From Vacaville Reporter
By Jason Massad/Staff Writer
Just south of the bustling waterfront town that is Suisun City, lies more than 2,000 acres where an old ranch, the Suisun Marsh and the rolling Montezuma Hills all come together.
Rush Ranch, named after a family that planted roots in Solano County in the 1850s, is nothing short of an anomaly in this busy Bay Area county.
Two miles north of the ranch is Highway 12, which hums with traffic during the morning and afternoon rush hour.
But at Rush Ranch, only a stone's throw from the paved Grizzly Island Road, you could probably hear that rock hit the asphalt if you listened closely enough.
The ranch makes it feel as if you have stepped back in time. There's an old barn with peeling paint, a working blacksmith's shop, a small visitor's center and a timeworn corral of weathered, twisted wood.
Encircling the ranch is a stand of eucalyptus trees. The birds in the canopy above call to each other, and a beckoning trail between the trees leads to a gentle hill that overlooks the entire expanse of the ranch.
Once on top, visitors can see cows grazing in the unseasonably green pastures in the northern portion of the ranch. A dredging ship in the muddy Suisun Slough sits on the horizon, and wildflowers pop up on the grassy areas above the marsh.
"About 150 years ago, there was 100 square miles of marsh," said Don Taynton, a volunteer who leads educational tours on the ranch and is a walking encyclopedia of wildflowers. "Now there's 10 miles left and 1.67 (miles) are on Rush Ranch."
To be sure, there's a lot to absorb at the ranch, which is holding its 16th annual open house from 10 a.m. to 3 p.m. today.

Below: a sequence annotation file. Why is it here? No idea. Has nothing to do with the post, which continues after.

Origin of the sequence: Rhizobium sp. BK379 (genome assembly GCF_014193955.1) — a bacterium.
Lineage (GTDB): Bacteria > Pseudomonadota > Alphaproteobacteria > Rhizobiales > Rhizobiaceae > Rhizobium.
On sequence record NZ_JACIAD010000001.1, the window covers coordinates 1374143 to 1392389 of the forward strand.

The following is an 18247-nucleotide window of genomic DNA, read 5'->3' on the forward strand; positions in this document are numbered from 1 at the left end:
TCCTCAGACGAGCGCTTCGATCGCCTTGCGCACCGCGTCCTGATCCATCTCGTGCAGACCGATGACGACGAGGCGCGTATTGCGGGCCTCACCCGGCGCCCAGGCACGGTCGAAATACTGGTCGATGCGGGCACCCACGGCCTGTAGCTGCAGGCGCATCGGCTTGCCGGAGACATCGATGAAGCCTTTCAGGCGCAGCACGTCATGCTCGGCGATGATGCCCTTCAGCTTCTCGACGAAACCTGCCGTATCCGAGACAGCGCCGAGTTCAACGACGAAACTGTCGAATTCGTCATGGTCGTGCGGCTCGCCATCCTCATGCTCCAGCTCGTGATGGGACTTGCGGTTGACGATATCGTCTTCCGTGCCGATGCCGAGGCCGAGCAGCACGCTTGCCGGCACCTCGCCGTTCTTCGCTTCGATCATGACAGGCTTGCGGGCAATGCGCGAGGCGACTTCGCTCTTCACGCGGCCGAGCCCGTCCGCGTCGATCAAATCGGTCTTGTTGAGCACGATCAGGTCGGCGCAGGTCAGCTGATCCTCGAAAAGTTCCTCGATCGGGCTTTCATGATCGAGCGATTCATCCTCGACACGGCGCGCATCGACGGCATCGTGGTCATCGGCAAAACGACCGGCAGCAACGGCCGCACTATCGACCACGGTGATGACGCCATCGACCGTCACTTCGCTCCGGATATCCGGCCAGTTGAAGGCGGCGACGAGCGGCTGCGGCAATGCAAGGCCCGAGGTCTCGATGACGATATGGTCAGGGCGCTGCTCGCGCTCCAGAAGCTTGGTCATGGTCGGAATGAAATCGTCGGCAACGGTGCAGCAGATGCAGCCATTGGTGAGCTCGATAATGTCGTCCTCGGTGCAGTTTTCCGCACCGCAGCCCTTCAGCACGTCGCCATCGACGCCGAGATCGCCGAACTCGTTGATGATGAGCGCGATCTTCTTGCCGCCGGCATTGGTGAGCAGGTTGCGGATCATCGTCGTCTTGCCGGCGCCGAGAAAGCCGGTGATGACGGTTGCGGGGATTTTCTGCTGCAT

The ranch is the crown jewel of roughly 10,000 acres of open space owned by the Solano Land Trust. The ranch was purchased by the trust in 1988 as its first acquisition.
Organizers expect 300 to 500 people at Rush Ranch for today's event, as long as the weather turns out to be as nice as the forecast.
The open house will be a smorgasbord of nature, history and down-home entertainment, organizers say.
Planned are wagon rides with narration about the ranch and its history. There will be old time music and square dancing, wheat weaving, wool spinning, a poetry reading and even art for sale that celebrates the Rush Ranch.
Mike Muir, the great grandson of the legendary California naturalist and explorer John Muir, will bring a horse-drawn carriage equipped to take the handicapped on a tour of the property.
The event will have a pioneer-day atmosphere with an artistic twist, said organizers.
"We love to have families coming because we always have stuff for the kids. We really have something for everyone," said Mary Takeuchi, an educational volunteer who helps with programs at the ranch. "The food and soda is fairly priced. It will be cheap day of entertainment."
On Thursday, Taynton gave a guided tour toward the marsh portion of the ranch. While the late rainy season means that the grass has grown unusually high, there are still wildflowers. Purple Salsify, a light purple flower, was a small discovery alongside a mowed path that leads toward the marsh.
All around, tiny white and purple flowers, called wild radishes, swayed in the breeze. Even the state's official flower, the colorful California poppy, grows on the ranch.
For regular visitors, the ranch is open from 8 a.m. to 4:30 p.m. Tuesday through Saturday.
Educational tours associated with the Patwin tribe of Native Americans, the original occupants of the ranch, are regularly scheduled for young school groups.
Taynton pointed out a hut made of dried tule reeds near the marsh that the Patwins would use when the weather turned bad hundreds of years ago.
School children, some who have never ventured too far out of a city, love the experience, Taynton explained.
"It's definitely a worthwhile experience. They walk away with something they didn't know when they came here."
Jason Massad can be reached at firstname.lastname@example.org.